National Day of Prayer: Alive, Well and Legal in Tennessee

National Day of Prayer celebrations are perfectly legal in Tennessee, despite a recent court ruling in Wisconsin. That means any mayor or city or county council in Tennessee is free to officially recognize the National Day of Prayer, even in government-owned facilities.

Considering the current state of affairs in Washington and across the country, the National Day of Prayer, scheduled this year for Thursday, May 6, is more important than ever. The day has deep roots in our nation’s history to which some organizations would like to lay the axe.

This annual event, which reminds citizens of the value of uniting in prayer for our country and its leaders, goes back to 1775, when the Continental Congress issued a resolution calling for a public day of prayer. In 1952, President Truman signed into law a resolution by Congress to set aside a day each year as a “National Day of Prayer,” and then in 1988, the law was amended by Congress during President Reagan’s term to make that day the first Thursday in May. Thus a national day of thanksgiving and prayer has been an essential part of our country’s heritage and culture. Historically, all 50 governors have issued proclamations in honor of this day.

Some Are Trying to Intimidate Those Who Pray

Not surprisingly, those who would like nothing better than to remove all vestiges of Christianity from our country try hard each year to prevent this event from happening by disseminating false and misleading information to governmental officials. Among other things, atheists and activist groups attempt to convince our state and local government leaders that recognizing this important day is illegal and violates the Constitution.

However, now they have taken their attack on this event to another level. The Freedom from Religion Foundation filed suit in a federal court in Wisconsin to have the law setting aside the first day in May declared unconstitutional as an establishment of religion. And last week, a federal judge ruled in its favor. At this time, we are waiting to see if the U.S. Justice Department will appeal the ruling. You can learn more about the history and legal precedent involved from the Rutherford Institute.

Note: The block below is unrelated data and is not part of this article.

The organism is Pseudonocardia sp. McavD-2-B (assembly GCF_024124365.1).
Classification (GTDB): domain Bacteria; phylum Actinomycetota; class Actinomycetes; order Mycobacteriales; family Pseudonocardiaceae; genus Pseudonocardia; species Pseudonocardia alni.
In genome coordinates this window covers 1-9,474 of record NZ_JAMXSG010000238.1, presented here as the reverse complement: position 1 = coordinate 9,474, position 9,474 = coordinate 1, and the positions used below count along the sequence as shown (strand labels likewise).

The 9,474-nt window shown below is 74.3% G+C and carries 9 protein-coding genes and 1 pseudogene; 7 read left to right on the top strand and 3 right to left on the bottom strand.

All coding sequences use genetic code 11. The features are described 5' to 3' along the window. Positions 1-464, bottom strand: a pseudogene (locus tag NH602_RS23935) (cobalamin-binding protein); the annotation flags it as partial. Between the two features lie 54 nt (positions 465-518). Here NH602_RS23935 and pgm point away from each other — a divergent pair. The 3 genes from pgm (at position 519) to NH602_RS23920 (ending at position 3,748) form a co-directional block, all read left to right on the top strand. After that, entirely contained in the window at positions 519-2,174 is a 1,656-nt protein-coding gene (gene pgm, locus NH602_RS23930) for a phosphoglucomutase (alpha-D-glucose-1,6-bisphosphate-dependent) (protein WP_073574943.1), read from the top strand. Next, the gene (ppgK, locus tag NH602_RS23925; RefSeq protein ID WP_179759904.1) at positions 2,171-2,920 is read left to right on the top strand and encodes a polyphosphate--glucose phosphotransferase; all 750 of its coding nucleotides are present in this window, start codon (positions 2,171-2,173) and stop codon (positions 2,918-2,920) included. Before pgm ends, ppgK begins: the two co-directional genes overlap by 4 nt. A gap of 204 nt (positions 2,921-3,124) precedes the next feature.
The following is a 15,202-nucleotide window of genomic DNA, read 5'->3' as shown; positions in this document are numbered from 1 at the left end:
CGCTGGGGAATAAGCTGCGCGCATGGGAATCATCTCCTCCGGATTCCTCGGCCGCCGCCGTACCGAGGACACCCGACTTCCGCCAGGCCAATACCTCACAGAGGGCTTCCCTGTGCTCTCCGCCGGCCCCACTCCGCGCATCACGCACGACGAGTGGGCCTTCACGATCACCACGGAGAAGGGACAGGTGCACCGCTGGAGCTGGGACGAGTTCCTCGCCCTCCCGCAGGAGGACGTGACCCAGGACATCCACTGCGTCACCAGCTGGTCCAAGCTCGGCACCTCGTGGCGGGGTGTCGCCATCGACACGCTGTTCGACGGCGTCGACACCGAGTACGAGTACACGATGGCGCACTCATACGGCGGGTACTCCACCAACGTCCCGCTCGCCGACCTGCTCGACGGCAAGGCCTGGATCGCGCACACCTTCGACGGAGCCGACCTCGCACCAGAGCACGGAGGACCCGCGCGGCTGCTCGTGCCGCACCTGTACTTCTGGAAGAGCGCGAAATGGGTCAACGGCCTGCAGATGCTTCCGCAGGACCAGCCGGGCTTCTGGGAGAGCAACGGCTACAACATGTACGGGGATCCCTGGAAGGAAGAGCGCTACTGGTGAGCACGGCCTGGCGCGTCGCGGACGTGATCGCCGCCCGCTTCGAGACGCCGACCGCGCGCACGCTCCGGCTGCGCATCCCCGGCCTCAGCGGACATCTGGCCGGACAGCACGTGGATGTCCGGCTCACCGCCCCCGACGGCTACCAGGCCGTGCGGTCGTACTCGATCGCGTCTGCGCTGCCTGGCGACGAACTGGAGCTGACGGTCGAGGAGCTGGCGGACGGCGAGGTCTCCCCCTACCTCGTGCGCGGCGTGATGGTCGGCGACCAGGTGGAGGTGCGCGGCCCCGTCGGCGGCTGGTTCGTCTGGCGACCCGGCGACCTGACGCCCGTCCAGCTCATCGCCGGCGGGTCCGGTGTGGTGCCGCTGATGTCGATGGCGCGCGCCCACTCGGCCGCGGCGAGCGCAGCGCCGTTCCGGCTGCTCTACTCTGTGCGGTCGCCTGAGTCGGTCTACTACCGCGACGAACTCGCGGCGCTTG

However, that decision is not binding in Tennessee. So there is nothing illegal or unconstitutional in a mayor or city or county council in Tennessee officially recognizing the National Day of Prayer. Furthermore, if a city or county allows a government-owned facility to be used by private groups and organizations for nongovernmental purposes, then use of that facility generally cannot be withheld for observances of the National Day of Prayer.

Tennessee Should Lead the Way in Invoking God’s Protection

In his Farewell Address in 1796, President Washington gave our country sage advice when he said, “Of all the dispositions and habits which lead to political prosperity, Religion and morality are indispensable supports. [T]he mere Politician, equally with the pious man, ought to respect and cherish them.” Public officials throughout Tennessee should lead the way in invoking God’s protection and guidance over our state by issuing proclamations supporting the National Day of Prayer.

Please encourage your mayor, city council members, county commissioners, and other elected officials to do so. And if they encounter objections or threats of litigation by individuals or groups opposed to this lawful exercise of governmental authority, or to the use of courthouses, county meeting rooms, and other public places for citizens to gather and pray together on May 6, please do not hesitate to contact the Family Action Council of Tennessee or our friends at the Alliance Defense Fund.